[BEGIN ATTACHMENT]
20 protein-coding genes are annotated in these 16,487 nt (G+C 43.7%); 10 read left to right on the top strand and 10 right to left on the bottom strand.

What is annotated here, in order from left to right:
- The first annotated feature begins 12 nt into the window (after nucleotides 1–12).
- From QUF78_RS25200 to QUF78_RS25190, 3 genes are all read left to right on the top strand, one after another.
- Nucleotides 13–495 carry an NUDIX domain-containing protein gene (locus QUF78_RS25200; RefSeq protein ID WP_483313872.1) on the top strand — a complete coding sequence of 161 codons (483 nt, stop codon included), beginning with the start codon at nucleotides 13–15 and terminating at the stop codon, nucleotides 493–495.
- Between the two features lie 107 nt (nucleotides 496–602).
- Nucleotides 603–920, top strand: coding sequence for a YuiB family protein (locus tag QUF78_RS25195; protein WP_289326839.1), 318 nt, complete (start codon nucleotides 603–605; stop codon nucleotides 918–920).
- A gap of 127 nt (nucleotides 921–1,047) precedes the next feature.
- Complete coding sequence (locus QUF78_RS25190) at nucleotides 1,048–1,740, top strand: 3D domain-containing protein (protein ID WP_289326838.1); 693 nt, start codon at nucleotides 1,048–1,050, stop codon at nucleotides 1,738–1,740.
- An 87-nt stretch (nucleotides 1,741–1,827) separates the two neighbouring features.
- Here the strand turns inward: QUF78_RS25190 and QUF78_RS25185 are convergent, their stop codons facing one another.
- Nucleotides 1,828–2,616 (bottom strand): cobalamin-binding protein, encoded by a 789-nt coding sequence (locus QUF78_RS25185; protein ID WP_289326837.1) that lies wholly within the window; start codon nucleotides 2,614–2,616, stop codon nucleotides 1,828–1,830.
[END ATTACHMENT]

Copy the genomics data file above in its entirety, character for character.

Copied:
20 protein-coding genes are annotated in these 16,487 nt (G+C 43.7%); 10 read left to right on the top strand and 10 right to left on the bottom strand.

What is annotated here, in order from left to right:
- The first annotated feature begins 12 nt into the window (after nucleotides 1–12).
- From QUF78_RS25200 to QUF78_RS25190, 3 genes are all read left to right on the top strand, one after another.
- Nucleotides 13–495 carry an NUDIX domain-containing protein gene (locus QUF78_RS25200; RefSeq protein ID WP_483313872.1) on the top strand — a complete coding sequence of 161 codons (483 nt, stop codon included), beginning with the start codon at nucleotides 13–15 and terminating at the stop codon, nucleotides 493–495.
- Between the two features lie 107 nt (nucleotides 496–602).
- Nucleotides 603–920, top strand: coding sequence for a YuiB family protein (locus tag QUF78_RS25195; protein WP_289326839.1), 318 nt, complete (start codon nucleotides 603–605; stop codon nucleotides 918–920).
- A gap of 127 nt (nucleotides 921–1,047) precedes the next feature.
- Complete coding sequence (locus QUF78_RS25190) at nucleotides 1,048–1,740, top strand: 3D domain-containing protein (protein ID WP_289326838.1); 693 nt, start codon at nucleotides 1,048–1,050, stop codon at nucleotides 1,738–1,740.
- An 87-nt stretch (nucleotides 1,741–1,827) separates the two neighbouring features.
- Here the strand turns inward: QUF78_RS25190 and QUF78_RS25185 are convergent, their stop codons facing one another.
- Nucleotides 1,828–2,616 (bottom strand): cobalamin-binding protein, encoded by a 789-nt coding sequence (locus QUF78_RS25185; protein ID WP_289326837.1) that lies wholly within the window; start codon nucleotides 2,614–2,616, stop codon nucleotides 1,828–1,830.